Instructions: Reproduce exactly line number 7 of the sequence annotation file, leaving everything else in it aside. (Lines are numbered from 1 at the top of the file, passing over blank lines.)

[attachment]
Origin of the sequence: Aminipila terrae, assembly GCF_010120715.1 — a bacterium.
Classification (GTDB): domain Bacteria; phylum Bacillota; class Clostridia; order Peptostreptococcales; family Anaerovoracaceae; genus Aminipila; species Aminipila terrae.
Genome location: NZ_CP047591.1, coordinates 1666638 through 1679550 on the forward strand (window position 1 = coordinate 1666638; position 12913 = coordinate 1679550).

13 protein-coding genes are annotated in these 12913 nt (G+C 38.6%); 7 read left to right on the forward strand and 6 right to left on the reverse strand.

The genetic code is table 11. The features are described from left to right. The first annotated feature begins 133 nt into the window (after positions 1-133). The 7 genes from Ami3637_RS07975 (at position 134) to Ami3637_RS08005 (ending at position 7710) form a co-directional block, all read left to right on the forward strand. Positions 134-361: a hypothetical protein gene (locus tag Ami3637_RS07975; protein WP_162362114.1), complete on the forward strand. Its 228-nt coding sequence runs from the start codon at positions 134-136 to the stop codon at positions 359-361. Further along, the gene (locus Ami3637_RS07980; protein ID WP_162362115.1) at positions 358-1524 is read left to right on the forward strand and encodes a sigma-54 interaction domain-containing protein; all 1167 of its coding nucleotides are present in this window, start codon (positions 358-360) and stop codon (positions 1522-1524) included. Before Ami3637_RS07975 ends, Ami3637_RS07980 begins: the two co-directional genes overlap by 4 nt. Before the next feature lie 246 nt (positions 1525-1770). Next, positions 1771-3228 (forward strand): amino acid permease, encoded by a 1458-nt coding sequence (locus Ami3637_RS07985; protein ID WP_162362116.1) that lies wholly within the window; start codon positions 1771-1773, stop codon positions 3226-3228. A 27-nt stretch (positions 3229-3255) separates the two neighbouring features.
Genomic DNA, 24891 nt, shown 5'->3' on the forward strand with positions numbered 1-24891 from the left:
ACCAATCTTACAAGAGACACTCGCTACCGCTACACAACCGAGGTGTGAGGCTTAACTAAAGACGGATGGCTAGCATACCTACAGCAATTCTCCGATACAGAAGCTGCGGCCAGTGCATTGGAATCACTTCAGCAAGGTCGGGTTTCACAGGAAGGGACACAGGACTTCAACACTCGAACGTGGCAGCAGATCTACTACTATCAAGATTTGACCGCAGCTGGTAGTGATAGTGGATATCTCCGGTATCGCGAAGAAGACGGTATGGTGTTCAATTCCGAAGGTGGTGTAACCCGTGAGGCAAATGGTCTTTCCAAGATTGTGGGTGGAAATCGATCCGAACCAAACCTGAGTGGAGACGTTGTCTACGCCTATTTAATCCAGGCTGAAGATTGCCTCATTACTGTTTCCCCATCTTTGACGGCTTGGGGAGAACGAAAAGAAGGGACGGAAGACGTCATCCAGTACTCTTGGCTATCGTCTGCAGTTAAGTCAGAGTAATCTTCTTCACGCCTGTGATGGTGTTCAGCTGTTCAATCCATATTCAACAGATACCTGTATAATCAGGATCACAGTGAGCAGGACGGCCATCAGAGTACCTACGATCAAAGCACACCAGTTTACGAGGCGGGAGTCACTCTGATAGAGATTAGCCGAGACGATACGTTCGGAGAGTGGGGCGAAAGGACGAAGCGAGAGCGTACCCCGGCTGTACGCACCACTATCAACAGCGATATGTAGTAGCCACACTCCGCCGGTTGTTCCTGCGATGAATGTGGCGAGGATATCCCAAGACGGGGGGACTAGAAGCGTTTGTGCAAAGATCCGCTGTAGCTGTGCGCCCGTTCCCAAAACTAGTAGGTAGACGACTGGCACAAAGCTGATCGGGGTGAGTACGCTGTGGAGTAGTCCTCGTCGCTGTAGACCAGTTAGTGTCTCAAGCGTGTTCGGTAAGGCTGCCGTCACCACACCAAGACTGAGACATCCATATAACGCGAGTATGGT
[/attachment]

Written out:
ACCAATCTTACAAGAGACACTCGCTACCGCTACACAACCGAGGTGTGAGGCTTAACTAAAGACGGATGGCTAGCATACCTACAGCAATTCTCCGATACAGAAGCTGCGGCCAGTGCATTGGAATCACTTCAGCAAGGTCGGGTTTCACAGGAAGGGACACAGGACTTCAACACTCGAACGTGGCAGCAGATCTACTACTATCAAGATTTGACCGCAGCTGGTAGTGATAGTGGATATCTCCGGTATCGCGAAGAAGACGGTATGGTGTTCAATTCCGAAGGTGGTGTAACCCGTGAGGCAAATGGTCTTTCCAAGATTGTGGGTGGAAATCGATCCGAACCAAACCTGAGTGGAGACGTTGTCTACGCCTATTTAATCCAGGCTGAAGATTGCCTCATTACTGTTTCCCCATCTTTGACGGCTTGGGGAGAACGAAAAGAAGGGACGGAAGACGTCATCCAGTACTCTTGGCTATCGTCTGCAGTTAAGTCAGAGTAATCTTCTTCACGCCTGTGATGGTGTTCAGCTGTTCAATCCATATTCAACAGATACCTGTATAATCAGGATCACAGTGAGCAGGACGGCCATCAGAGTACCTACGATCAAAGCACACCAGTTTACGAGGCGGGAGTCACTCTGATAGAGATTAGCCGAGACGATACGTTCGGAGAGTGGGGCGAAAGGACGAAGCGAGAGCGTACCCCGGCTGTACGCACCACTATCAACAGCGATATGTAGTAGCCACACTCCGCCGGTTGTTCCTGCGATGAATGTGGCGAGGATATCCCAAGACGGGGGGACTAGAAGCGTTTGTGCAAAGATCCGCTGTAGCTGTGCGCCCGTTCCCAAAACTAGTAGGTAGACGACTGGCACAAAGCTGATCGGGGTGAGTACGCTGTGGAGTAGTCCTCGTCGCTGTAGACCAGTTAGTGTCTCAAGCGTGTTCGGTAAGGCTGCCGTCACCACACCAAGACTGAGACATCCATATAACGCGAGTATGGT